Military Industrial Complex

Discussion in 'Economics' started by ShoeshineBoy, Aug 13, 2008.

  1. Great link describing the extent of US military spending:

    It would be difficult to past the whole link in here but consider this:

    --We are stationed in 147 countries. That's 70%!
    --We spend more on defense than the next 45 nations combined.
    --Our defense spending accounts for almost half of the globe's.

    The author then points out - and you Ron Paul lovers will enjoy this:

    "In conclusion, I again turn to the wisdom of Ron Paul, the only presidential candidate speaking the truth to the American public. In a speech before Congress several months before the Iraq invasion, his words were reminiscent of President Eisenhower’s.

    The basic moral principle underpinning a non-interventionist foreign policy is that of rejecting the initiation of force against others. It is based on non-violence and friendship unless attacked, self-determination, and self-defense while avoiding confrontation, even when we disagree with the way other countries run their affairs. It simply means that we should mind our own business and not be influenced by special interests that have an ax to grind or benefits to gain by controlling our foreign policy. Manipulating our country into conflicts that are none of our business and unrelated to national security provides no benefits to us, while exposing us to great risks financially and militarily.
    If we followed a constitutional policy of non-intervention, we would never have to entertain the aggressive notion of preemptive war based on speculation of what a country might do at some future date. Political pressure by other countries to alter our foreign policy for their benefit would never be a consideration. Commercial interests and our citizens investing overseas could not expect our armies to follow them and protect their profits.

    If as a country we continue to allow our politicians and their military industrial complex corporate sponsors to spend $700+ billion per year on weapons, to the detriment of higher education, alternative energy projects, and national infrastructure needs, we will be paying an extremely high price.

    We are in a classic guns or butter scenario. The Bush Administration has decided to choose guns while borrowing from our grandchildren and the Chinese to pay for the butter. This can work for awhile, but as deficits accumulate, the dollar plummets, and inflation rears its ugly head, our great country will decline as other empires who overstepped their bounds declined."

    So my question is this: do you buy the author's assertion that is all this defense spending is bad for the economy?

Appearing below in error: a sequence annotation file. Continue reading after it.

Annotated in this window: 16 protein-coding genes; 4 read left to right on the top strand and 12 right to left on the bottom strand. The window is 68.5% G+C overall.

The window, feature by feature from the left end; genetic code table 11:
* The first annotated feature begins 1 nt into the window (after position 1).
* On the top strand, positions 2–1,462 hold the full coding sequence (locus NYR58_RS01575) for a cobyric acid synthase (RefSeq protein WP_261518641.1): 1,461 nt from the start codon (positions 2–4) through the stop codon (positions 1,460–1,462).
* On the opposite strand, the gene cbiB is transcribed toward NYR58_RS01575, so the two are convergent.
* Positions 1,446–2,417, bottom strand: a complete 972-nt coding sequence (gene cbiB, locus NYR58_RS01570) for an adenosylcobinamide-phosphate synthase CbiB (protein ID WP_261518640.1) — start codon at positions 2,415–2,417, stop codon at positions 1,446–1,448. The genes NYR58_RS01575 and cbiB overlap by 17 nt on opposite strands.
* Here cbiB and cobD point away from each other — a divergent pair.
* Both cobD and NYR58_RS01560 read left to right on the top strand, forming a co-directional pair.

2. clacy


    Yes and no. I do think that maintaining military supremacy is improtant, as I certainly don't trust most of our nearest competitors in that arena (ie, China, Russia, Iran, N. Korea, etc)

    I do think it's important to be fiscally responsible however. I think it's a little silly that we're in 70 countries.

    I tend to believe that we should really try to minimize our involvement in foreign entanglements, yet maintain a very strong defensive position at home and abroad in a few select locations.

    Having an anti-missle defense system is a very good thing, in my opinion.
  3. An incredibly biased article.
    Notice that they never express Defense Spending as a percentage of overall GDP. If they did, they would have to admit that it is currently less than the 45-year average!

    See chart below:
  4. lindq


    Our problem is not so much the military/industrial complex as it is the MILITARY - INDUSTRIAL - GOVERNMENT complex wherein every senator or representative is guaranteed lifetime employment by defense contractors.

    The revolving door just keeps revolving and revolving, and we keep paying and paying.

    And unfortunately there isn't a damn thing we can do about it.
  5. You might as well make the same claim for Healthcare and Big Pharma . . . Case in point:

    Former Senator, Billy Tauzin of Louisiana who crafted the Medicare Prescription Drug Bill - - - the biggest Federal entitlement in several decades.

    He became a lobbyist for the Pharma Research and Manufacturers of America for a reported $2.5 million per year just 2 months after leaving Congress.

    Thanks to him, the Medicare Prescription Drug Bill that he got through Congress gives the Govt. absolutely ZERO pricing power with Big Pharma.

    Thanks Mr. Tauzin.
    You are a total scum-bucket.
    I hope you get hit by a bus crossing the street some day.
  6. We spend a lot on defense. But every few years we spend an awful lot on defending indefensible banking practices. We did on the S & L crisis of the 90's. And it is a little early to fully account for how much the Gubmint will spend defending the sub-prime debacle and so-called financial instruments called CDO's.